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what is the diffrent between fat32 and ntfs for the HDD... I change from Fat32 to NTFS and I notes that my Pc start to be slower..

NTFS supports file access security, encryption, auditing and journaling. Most of these things are not used by home users, although you might want to still keep it because it recovers better from a crash. You might also want to try defragmenting your drive to see if the speed improves.

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what is the diffrent between fat32 and ntfs for the HDD... I change from Fat32 to NTFS and I notes that my Pc start to be slower..

NTFS supports file access security, encryption, auditing and journaling. Most of these things are not used by home users, although you might want to still keep it because it recovers better from a crash. You might also want to try defragmenting your drive to see if the speed improves.

I read in a magazine (forgot which one) that defragin your system doesn't affect your speed in any ways.

 

And i don't think there would be much of a difference in speed between those formats. Just more options like security and larger files.

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I read in a magazine (forgot which one) that defragin your system doesn't affect your speed in any ways.

This is only partially true. Defragging only really affects the effective speed of your hard drive(s), and then only if it is heavily fragmented. However, if your hard drive IS heavily fragmented, maybe because you'd been moving and copying and deleting large files all day, defragging could speed it up considerably, effectively speeding up your entire system because it won't have to wait for the slowed-down hard drive.

 

This is especially true when you're installing new programs which frequently access different files on the hard drive, such as many newer games like Doom 3. If they end up all nice and neat in one spot on the disk, they're likely to run a little smoother.

 

That said, any speed "gained" is really just "recovered." You're not going to be any faster than you would be if you hadn't fragmented your drive in the first place. You're not overclocking or anything.

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why would anyone even use FAT32 anymore, it sucks ass  :D

Well, I still use FAT32 as I am using dual boot windows which is Win98 and WinXP on my PC. It's pretty convenient for me to access files on another drive in the same format. When you are using Win98, you cannot access the other drive which is in NTFS format. A friend told me that using NTFS format would cause some troubles but don't know what he meant by 'trouble'.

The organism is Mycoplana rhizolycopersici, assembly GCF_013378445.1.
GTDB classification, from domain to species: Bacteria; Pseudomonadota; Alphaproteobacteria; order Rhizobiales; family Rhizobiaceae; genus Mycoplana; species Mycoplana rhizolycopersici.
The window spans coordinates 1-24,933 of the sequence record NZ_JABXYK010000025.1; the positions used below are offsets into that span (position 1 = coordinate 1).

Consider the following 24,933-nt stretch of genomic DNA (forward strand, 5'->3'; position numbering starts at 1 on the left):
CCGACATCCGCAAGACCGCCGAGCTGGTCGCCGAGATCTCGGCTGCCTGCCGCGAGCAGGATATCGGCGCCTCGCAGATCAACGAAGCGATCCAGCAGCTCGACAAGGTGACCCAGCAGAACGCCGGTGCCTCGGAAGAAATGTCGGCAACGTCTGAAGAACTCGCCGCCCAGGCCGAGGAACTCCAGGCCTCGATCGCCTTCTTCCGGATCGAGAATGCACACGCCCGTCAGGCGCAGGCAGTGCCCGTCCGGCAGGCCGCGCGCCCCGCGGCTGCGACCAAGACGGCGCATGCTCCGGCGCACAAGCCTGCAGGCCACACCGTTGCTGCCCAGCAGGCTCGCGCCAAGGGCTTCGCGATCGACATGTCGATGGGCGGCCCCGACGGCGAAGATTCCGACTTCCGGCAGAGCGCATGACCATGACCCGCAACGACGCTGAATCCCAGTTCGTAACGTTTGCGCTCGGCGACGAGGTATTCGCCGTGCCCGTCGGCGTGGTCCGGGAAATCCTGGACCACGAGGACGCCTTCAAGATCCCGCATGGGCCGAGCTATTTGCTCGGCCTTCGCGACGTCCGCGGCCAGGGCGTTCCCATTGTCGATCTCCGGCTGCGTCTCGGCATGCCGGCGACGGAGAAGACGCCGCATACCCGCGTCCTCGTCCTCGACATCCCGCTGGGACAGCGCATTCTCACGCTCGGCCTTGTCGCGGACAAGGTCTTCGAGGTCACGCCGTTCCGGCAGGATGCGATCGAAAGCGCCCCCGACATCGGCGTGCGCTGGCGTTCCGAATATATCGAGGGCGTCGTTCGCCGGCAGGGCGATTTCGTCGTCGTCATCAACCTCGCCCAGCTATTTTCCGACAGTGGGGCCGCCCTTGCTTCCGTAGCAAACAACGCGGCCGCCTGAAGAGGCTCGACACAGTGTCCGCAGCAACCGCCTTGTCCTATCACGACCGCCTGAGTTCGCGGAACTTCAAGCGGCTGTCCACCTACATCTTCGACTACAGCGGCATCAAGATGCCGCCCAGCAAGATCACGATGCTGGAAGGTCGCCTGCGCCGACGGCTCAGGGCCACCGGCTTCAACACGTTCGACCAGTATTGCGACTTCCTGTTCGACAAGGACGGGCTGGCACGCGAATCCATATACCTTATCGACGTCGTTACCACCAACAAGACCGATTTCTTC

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why would anyone even use FAT32 anymore, it sucks ass  :D

Well, I still use FAT32 as I am using dual boot windows which is Win98 and WinXP on my PC. It's pretty convenient for me to access files on another drive in the same format. When you are using Win98, you cannot access the other drive which is in NTFS format. A friend told me that using NTFS format would cause some troubles but don't know what he meant by 'trouble'.

NTFS can be a pain when bare-metal recovering (ie recovering from a self-contained boot disk) from a serious crash/error because the MS boot disks do not recognise NTFS.

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why would anyone even use FAT32 anymore, it sucks ass  ;)

Well, I still use FAT32 as I am using dual boot windows which is Win98 and WinXP on my PC. It's pretty convenient for me to access files on another drive in the same format. When you are using Win98, you cannot access the other drive which is in NTFS format. A friend told me that using NTFS format would cause some troubles but don't know what he meant by 'trouble'.

NTFS can be a pain when bare-metal recovering (ie recovering from a self-contained boot disk) from a serious crash/error because the MS boot disks do not recognise NTFS.

so... fat32 is better :D....as you say

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why would anyone even use FAT32 anymore, it sucks ass  ;)

Well, I still use FAT32 as I am using dual boot windows which is Win98 and WinXP on my PC. It's pretty convenient for me to access files on another drive in the same format. When you are using Win98, you cannot access the other drive which is in NTFS format. A friend told me that using NTFS format would cause some troubles but don't know what he meant by 'trouble'.

NTFS can be a pain when bare-metal recovering (ie recovering from a self-contained boot disk) from a serious crash/error because the MS boot disks do not recognise NTFS.

so... fat32 is better :D....as you say

It really depends on your requirements. I personally use NTFS on my XP box because I have multiple users using that machine. I use a Linux recovery disk which is able to access my NTFS partition so I get the best of worlds.

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